Chinese cryptocurrency exchange platform OKCoin Thursday dismissed rumors that CEO and founder Xu Mingxing is facing charges or investigation for fraudulent practices on its virtual trading platform.
The Chinese cryptocurrency tycoon Xu Mingxing, goes by Star Xu in English, was detained by the Shanghai police station on September 10, amid a dispute with some investors who claimed to have suffered huge losses on the company’s cryptocurrency exchange platform.
Xu is said to have been released a day later.
"Star Xu encountered illegal containment by strangers during his business trip in Shanghai. This was falsely reported by some media outlets," said OKCoin in a statement, adding that, "Xu has never faced any charges or investigations initiated by district police authorities."
Xu Mingxing was not available for immediate comment when contacted by China Money Network.
The incident was covered by some media outlets saying Xu was facing "allegations of fraud".
Before Xu was kept in police custody, he was chased and then encircled by about ten investors outside of the hotel where he stayed in the city’s eastern Pudong District.
These investors were infuriated by the OKCoin cryptocurrency exchange platform’s crash on September 5, when bitcoin and other cryptocurrencies plunged by nearly 10%.
The platform crash, which investors believed to be anything but an accident, was said to cause significant losses for its users. Investors at the scene claimed to have suffered a total of RMB300 million (US$43.78 million), said a Chinese news portal Jiemian. com.
Local Shanghai police said the investor’s complaints were related to the company’s operation in its Beijing office, so the police would turn over the case to Beijing authorities, said Chinese local media outlet Caixin Global citing an investor who filed a complaint at the Shanghai police station.
"OKCoin cryptocurrency exchange platform has terminated trading business, and checked and returned client’s capital on October 31, 2017, in accordance with the government’s regulation," the company said in a statement.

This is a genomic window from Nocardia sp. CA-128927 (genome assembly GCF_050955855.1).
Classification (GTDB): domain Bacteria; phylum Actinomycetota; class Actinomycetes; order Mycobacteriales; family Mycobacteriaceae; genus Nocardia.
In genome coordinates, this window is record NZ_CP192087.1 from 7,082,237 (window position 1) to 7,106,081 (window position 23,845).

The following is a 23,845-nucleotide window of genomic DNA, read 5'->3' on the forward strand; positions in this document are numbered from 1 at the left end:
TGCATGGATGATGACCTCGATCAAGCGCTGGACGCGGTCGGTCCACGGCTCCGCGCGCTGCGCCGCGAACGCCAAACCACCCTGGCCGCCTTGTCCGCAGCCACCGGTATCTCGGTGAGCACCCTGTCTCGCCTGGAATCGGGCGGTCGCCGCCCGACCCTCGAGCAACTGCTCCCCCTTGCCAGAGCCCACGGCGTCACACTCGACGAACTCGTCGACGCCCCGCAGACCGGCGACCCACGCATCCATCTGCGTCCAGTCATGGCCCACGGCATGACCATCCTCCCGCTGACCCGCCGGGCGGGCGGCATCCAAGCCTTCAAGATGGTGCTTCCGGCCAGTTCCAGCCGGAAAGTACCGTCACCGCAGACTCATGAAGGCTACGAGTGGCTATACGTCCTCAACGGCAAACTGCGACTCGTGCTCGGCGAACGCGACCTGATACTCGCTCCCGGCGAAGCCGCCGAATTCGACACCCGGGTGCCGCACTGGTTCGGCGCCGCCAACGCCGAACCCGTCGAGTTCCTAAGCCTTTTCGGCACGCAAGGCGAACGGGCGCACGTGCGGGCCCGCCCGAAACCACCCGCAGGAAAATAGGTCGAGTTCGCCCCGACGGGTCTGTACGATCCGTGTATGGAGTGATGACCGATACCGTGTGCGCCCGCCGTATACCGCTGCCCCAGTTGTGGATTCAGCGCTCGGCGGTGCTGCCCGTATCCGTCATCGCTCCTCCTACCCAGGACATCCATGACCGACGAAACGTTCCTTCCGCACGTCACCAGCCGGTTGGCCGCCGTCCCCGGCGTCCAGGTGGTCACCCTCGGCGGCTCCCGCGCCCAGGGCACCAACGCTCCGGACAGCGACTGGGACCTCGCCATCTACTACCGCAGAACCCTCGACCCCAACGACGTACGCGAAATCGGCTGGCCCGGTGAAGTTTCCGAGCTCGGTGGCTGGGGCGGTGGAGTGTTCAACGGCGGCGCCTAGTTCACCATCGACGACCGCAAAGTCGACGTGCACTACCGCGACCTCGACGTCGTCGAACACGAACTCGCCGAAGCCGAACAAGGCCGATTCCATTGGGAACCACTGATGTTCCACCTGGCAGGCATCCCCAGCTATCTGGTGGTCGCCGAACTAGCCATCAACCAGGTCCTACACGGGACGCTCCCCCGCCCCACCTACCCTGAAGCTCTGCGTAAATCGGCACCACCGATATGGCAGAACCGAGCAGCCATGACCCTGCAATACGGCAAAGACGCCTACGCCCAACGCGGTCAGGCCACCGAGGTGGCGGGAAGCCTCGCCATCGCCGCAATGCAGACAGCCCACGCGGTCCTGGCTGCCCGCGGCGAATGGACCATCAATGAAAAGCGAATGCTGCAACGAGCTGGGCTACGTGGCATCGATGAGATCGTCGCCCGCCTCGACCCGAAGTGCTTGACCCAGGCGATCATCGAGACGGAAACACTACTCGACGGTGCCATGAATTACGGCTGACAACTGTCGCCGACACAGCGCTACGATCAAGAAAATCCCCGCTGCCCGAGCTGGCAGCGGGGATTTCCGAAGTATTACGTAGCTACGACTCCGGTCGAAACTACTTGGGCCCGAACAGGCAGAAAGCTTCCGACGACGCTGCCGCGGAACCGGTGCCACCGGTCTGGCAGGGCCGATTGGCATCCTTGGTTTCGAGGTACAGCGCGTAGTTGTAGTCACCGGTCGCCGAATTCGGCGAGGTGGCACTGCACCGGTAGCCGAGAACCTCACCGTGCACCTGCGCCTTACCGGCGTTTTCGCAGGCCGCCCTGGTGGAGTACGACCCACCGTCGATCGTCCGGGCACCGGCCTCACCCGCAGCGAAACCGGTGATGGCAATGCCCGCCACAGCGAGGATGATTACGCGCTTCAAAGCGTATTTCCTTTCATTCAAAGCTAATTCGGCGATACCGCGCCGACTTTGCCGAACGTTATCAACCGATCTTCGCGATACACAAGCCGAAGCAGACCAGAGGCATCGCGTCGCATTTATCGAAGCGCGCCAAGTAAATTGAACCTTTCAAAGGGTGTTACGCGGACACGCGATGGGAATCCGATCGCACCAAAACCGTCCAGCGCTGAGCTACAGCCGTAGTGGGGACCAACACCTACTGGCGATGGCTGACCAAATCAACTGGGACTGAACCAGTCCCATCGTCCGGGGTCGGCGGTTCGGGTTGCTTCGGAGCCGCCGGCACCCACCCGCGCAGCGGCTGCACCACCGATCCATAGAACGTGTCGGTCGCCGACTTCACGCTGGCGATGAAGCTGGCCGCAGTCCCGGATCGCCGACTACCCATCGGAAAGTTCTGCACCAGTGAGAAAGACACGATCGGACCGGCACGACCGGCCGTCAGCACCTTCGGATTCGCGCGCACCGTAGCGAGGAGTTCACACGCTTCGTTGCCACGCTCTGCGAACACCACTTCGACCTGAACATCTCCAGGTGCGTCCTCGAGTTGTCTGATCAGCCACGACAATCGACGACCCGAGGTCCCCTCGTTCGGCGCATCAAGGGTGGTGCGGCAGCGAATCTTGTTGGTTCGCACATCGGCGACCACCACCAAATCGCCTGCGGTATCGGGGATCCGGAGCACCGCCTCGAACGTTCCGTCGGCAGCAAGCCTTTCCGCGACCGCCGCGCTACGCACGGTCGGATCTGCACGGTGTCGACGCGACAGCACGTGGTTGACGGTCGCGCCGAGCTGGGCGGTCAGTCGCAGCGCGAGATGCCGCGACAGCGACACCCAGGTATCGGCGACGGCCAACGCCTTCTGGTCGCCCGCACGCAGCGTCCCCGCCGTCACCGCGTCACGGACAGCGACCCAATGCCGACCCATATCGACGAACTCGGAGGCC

After Chinese regulators issued an edict in August 2017 forbidding fundraising through initial coin offerings, OKCoin and other Chinese bitcoin trading platforms have shut down their mainland Chinese trading operations and moved offshore.
OKCoin still operates offices in Beijing and Shanghai, allowing domestic investors to trade in the virtual currency via futures-like contracts.
Similar crashes in OKCoin platform happened in March and May 2018.
In another incident which raised a public uproar, an investor threatened to commit suicide at the company’s Hong Kong headquarter on March 30 after "abnormal pricing" of its bitcoin futures contracts caused him substantial losses.
Founded in January 2013, OKCoin is one of the popular digital asset trading platforms in the world.
After its inception, the company has secured a US$1 million angel investment from Ventures Lab and Silicon Valley venture capitalist Tim Draper.
In December 2013, OKCoin completed a US$10 million series A financing round, participated by Beijing-based early stage venture capital firm Ceyuan Ventures and Hong Kong-based venture capital firm Mandra Capital.